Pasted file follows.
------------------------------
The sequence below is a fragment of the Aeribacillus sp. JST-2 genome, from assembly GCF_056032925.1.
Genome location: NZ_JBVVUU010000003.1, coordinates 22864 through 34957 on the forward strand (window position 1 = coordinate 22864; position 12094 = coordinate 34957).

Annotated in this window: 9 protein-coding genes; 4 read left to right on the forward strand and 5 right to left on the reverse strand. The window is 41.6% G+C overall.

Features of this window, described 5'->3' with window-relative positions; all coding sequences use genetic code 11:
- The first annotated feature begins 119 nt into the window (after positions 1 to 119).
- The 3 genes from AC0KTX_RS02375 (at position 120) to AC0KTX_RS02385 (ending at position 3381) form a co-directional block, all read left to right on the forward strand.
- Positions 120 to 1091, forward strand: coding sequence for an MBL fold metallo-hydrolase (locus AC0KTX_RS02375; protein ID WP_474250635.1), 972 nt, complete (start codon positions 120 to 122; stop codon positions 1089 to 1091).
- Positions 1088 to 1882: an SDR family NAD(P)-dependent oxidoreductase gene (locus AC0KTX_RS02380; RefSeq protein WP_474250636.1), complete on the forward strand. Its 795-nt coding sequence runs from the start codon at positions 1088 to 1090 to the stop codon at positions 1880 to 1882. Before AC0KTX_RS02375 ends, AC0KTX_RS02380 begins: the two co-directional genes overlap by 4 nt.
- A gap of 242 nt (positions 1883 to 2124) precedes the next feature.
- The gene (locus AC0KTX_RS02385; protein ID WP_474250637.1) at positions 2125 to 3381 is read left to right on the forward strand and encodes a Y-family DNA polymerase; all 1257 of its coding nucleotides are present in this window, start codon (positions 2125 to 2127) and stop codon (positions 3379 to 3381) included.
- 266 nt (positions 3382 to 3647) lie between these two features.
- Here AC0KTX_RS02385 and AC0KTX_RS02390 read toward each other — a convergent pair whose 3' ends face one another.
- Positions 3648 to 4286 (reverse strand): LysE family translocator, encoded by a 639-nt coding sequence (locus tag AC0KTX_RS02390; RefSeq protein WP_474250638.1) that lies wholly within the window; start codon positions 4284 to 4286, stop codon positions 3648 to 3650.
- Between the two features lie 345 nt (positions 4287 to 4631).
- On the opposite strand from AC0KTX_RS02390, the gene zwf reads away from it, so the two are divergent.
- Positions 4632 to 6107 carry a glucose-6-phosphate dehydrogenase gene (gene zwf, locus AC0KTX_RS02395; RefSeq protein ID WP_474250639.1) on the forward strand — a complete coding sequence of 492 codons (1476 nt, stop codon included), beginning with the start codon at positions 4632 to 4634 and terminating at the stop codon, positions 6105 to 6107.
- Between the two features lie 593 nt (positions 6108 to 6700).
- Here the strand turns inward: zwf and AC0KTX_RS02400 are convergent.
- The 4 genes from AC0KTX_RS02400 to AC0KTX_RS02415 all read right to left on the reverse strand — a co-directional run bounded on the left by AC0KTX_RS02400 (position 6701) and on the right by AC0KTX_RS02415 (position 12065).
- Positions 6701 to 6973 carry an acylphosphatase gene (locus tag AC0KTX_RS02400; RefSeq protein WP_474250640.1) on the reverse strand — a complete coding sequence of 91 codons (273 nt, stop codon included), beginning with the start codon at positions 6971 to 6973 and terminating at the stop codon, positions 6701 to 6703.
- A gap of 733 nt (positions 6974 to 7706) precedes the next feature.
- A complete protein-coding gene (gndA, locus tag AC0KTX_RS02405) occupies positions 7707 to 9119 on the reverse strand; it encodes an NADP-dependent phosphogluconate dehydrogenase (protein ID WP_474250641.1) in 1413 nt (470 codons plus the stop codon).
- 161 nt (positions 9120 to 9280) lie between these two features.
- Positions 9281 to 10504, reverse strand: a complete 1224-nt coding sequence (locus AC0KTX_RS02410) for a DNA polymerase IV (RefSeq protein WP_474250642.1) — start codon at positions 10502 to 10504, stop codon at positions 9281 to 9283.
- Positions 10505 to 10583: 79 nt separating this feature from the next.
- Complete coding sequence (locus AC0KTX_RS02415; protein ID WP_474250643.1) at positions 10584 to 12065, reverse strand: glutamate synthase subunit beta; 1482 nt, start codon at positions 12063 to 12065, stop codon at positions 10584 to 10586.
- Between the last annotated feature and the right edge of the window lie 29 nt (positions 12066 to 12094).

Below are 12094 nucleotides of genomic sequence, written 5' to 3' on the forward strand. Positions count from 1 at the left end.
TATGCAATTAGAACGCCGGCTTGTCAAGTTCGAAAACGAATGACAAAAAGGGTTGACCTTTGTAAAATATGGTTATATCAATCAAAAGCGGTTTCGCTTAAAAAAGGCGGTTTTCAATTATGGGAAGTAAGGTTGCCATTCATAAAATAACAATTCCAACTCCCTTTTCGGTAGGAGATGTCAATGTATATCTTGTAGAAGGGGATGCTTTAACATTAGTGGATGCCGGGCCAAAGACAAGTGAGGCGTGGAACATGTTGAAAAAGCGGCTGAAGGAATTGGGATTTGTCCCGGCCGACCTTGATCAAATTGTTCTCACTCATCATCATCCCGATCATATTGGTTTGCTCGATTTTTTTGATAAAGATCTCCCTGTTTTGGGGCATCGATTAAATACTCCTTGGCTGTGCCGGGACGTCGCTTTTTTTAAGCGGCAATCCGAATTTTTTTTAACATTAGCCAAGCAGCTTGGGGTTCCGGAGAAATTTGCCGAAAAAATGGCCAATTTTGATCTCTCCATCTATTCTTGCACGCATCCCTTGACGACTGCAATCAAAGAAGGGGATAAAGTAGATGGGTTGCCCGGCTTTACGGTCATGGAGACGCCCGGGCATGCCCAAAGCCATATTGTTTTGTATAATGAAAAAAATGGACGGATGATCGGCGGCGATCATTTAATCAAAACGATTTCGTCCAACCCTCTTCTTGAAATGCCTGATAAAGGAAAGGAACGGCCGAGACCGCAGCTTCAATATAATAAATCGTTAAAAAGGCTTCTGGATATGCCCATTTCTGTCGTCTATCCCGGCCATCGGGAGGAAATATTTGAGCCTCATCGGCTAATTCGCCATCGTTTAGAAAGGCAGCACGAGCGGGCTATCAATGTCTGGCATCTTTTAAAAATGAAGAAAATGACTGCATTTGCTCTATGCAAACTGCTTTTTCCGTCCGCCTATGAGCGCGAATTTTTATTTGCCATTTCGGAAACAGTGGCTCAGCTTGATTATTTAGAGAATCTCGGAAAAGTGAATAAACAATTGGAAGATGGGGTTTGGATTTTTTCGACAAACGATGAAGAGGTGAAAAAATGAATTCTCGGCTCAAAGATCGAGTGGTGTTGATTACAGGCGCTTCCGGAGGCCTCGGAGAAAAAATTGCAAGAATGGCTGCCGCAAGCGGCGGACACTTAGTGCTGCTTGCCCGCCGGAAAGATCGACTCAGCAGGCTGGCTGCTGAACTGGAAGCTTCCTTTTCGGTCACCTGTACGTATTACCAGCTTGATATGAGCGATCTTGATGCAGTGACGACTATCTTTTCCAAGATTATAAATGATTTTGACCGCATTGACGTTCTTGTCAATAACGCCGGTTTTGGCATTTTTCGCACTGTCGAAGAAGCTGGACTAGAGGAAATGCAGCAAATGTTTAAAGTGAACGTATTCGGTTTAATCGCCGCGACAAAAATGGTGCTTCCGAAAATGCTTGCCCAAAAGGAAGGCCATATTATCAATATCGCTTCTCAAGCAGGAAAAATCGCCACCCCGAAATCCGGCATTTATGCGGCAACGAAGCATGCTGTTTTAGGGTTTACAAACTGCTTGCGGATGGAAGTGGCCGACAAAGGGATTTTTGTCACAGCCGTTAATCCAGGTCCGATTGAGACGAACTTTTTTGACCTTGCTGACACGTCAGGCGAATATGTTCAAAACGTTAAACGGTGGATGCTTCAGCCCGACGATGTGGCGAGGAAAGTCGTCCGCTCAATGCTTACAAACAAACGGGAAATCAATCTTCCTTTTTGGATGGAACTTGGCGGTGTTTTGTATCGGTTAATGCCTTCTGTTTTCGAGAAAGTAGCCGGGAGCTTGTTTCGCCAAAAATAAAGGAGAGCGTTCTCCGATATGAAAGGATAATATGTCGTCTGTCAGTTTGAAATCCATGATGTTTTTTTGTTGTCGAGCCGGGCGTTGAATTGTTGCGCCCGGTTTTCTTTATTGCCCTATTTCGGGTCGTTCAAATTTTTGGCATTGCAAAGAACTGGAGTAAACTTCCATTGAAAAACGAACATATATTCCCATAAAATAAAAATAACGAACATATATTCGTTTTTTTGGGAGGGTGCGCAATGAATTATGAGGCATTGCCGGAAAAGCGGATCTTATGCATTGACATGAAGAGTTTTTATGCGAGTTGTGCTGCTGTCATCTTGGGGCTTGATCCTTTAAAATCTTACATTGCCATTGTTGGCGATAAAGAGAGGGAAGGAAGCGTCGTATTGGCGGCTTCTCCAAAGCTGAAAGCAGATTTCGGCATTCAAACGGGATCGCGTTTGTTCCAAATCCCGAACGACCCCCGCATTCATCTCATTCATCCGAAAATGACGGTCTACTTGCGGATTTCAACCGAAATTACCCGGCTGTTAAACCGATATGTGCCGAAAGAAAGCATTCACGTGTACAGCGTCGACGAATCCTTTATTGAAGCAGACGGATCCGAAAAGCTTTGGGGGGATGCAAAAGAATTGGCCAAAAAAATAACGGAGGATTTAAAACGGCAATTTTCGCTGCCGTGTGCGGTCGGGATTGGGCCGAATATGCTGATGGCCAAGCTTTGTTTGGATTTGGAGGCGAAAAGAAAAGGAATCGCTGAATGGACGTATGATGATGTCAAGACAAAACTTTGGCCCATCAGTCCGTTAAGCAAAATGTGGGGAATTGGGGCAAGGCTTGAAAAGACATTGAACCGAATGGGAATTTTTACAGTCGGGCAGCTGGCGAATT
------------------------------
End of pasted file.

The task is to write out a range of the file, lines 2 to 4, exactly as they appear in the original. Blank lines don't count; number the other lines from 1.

Genome location: NZ_JBVVUU010000003.1, coordinates 22864 through 34957 on the forward strand (window position 1 = coordinate 22864; position 12094 = coordinate 34957).

Annotated in this window: 9 protein-coding genes; 4 read left to right on the forward strand and 5 right to left on the reverse strand. The window is 41.6% G+C overall.

Features of this window, described 5'->3' with window-relative positions; all coding sequences use genetic code 11: